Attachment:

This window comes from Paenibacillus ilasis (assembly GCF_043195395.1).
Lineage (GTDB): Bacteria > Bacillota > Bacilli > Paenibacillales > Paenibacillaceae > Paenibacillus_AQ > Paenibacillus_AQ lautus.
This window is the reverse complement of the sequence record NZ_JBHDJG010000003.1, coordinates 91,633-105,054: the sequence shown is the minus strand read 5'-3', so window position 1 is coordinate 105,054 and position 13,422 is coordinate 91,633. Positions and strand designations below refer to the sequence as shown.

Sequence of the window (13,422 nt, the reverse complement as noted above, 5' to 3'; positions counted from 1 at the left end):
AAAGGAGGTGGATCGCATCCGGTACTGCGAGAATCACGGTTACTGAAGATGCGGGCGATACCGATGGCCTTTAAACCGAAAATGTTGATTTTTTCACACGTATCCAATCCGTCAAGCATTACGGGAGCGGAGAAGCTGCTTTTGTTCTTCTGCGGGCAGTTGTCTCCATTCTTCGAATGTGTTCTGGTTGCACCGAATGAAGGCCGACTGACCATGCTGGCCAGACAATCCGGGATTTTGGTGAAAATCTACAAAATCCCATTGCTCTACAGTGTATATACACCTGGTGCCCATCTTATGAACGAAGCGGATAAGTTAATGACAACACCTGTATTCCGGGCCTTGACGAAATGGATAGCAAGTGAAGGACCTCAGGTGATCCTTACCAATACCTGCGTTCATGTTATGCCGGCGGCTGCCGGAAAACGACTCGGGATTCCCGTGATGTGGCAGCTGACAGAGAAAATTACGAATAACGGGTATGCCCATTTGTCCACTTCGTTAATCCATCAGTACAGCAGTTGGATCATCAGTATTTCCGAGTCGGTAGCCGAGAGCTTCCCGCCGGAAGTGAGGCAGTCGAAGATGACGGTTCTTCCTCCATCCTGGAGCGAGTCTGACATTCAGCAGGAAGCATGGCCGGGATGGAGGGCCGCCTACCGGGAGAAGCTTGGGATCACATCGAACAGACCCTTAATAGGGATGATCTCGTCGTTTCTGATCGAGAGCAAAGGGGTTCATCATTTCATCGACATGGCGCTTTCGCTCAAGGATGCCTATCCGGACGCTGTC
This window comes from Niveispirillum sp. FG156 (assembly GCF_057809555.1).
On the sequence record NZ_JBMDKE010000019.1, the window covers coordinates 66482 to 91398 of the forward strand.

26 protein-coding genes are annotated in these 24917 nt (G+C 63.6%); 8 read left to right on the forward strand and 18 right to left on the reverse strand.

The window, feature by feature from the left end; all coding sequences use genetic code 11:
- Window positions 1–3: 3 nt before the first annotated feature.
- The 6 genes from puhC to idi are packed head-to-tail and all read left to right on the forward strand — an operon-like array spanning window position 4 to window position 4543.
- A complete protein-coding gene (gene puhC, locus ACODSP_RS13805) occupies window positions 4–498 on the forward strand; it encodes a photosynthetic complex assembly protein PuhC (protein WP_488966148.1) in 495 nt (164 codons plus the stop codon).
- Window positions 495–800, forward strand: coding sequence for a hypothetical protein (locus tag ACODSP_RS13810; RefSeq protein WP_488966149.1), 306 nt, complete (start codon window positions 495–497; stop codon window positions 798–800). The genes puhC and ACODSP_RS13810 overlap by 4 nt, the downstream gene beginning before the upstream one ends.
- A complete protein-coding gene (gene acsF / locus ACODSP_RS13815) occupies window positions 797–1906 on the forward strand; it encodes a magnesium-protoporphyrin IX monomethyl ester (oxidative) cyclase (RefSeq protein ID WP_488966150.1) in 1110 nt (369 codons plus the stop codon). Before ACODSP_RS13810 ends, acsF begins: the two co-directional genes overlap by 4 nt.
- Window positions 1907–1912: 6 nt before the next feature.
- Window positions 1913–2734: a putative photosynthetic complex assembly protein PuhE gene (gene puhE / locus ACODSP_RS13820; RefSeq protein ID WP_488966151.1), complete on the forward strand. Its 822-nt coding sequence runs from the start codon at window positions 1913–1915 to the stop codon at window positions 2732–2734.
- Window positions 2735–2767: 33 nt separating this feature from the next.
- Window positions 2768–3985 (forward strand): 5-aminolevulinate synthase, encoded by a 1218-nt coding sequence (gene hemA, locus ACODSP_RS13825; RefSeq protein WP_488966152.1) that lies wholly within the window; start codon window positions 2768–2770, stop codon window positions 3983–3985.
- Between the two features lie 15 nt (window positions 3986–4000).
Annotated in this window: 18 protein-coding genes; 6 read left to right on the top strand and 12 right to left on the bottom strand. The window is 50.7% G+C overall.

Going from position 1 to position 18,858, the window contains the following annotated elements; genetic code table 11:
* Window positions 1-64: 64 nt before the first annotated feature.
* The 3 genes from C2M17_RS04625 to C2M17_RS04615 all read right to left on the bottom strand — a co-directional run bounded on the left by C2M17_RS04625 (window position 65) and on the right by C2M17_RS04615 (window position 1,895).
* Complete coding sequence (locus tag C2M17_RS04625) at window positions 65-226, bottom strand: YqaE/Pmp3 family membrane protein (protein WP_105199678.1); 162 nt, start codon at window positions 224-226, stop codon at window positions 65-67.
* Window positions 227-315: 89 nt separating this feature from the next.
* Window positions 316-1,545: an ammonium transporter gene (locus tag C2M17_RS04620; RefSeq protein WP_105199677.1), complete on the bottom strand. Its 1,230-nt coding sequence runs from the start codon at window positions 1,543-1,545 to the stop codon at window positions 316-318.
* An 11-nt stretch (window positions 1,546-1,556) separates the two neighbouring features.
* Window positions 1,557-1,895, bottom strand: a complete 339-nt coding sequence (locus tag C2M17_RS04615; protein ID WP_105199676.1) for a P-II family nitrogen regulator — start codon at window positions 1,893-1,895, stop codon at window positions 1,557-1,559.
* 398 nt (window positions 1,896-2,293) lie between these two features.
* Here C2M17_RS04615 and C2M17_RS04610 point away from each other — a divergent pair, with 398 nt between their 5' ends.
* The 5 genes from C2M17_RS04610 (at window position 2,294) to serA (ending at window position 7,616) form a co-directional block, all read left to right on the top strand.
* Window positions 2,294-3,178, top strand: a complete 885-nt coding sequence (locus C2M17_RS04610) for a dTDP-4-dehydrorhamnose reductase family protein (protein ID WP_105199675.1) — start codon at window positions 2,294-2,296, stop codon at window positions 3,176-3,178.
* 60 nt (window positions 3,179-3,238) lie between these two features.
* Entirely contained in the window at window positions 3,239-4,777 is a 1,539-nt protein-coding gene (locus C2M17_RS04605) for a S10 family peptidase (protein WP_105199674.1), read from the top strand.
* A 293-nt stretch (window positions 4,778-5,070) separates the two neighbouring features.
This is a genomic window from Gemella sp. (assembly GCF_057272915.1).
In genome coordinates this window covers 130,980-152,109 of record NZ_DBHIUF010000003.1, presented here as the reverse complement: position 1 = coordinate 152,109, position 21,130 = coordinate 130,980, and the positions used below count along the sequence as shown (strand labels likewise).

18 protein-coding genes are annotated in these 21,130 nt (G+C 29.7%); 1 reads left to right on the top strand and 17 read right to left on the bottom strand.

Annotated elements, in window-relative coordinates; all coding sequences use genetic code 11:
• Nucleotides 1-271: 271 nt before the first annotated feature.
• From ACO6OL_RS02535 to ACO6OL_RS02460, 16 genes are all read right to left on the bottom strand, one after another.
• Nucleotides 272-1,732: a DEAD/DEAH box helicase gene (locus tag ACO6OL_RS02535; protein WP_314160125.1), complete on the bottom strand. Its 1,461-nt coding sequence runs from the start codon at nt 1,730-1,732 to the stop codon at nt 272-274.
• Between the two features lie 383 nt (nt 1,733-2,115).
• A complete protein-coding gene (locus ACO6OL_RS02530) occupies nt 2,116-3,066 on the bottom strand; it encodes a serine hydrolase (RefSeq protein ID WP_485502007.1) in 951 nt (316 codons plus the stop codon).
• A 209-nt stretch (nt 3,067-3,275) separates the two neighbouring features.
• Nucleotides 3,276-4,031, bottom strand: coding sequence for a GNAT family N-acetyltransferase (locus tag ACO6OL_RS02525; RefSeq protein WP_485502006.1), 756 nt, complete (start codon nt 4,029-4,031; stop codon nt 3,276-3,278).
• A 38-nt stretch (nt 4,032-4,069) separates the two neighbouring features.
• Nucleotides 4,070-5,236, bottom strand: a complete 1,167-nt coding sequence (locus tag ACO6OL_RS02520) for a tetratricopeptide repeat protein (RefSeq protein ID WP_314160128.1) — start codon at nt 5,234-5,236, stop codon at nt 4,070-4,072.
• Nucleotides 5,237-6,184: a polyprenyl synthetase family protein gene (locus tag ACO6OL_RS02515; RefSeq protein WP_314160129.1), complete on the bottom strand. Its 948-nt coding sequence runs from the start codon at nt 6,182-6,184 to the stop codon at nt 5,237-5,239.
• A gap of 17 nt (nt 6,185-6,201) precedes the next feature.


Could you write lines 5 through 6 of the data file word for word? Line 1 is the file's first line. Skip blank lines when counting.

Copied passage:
AAAGGAGGTGGATCGCATCCGGTACTGCGAGAATCACGGTTACTGAAGATGCGGGCGATACCGATGGCCTTTAAACCGAAAATGTTGATTTTTTCACACGTATCCAATCCGTCAAGCATTACGGGAGCGGAGAAGCTGCTTTTGTTCTTCTGCGGGCAGTTGTCTCCATTCTTCGAATGTGTTCTGGTTGCACCGAATGAAGGCCGACTGACCATGCTGGCCAGACAATCCGGGATTTTGGTGAAAATCTACAAAATCCCATTGCTCTACAGTGTATATACACCTGGTGCCCATCTTATGAACGAAGCGGATAAGTTAATGACAACACCTGTATTCCGGGCCTTGACGAAATGGATAGCAAGTGAAGGACCTCAGGTGATCCTTACCAATACCTGCGTTCATGTTATGCCGGCGGCTGCCGGAAAACGACTCGGGATTCCCGTGATGTGGCAGCTGACAGAGAAAATTACGAATAACGGGTATGCCCATTTGTCCACTTCGTTAATCCATCAGTACAGCAGTTGGATCATCAGTATTTCCGAGTCGGTAGCCGAGAGCTTCCCGCCGGAAGTGAGGCAGTCGAAGATGACGGTTCTTCCTCCATCCTGGAGCGAGTCTGACATTCAGCAGGAAGCATGGCCGGGATGGAGGGCCGCCTACCGGGAGAAGCTTGGGATCACATCGAACAGACCCTTAATAGGGATGATCTCGTCGTTTCTGATCGAGAGCAAAGGGGTTCATCATTTCATCGACATGGCGCTTTCGCTCAAGGATGCCTATCCGGACGCTGTC
This window comes from Niveispirillum sp. FG156 (assembly GCF_057809555.1).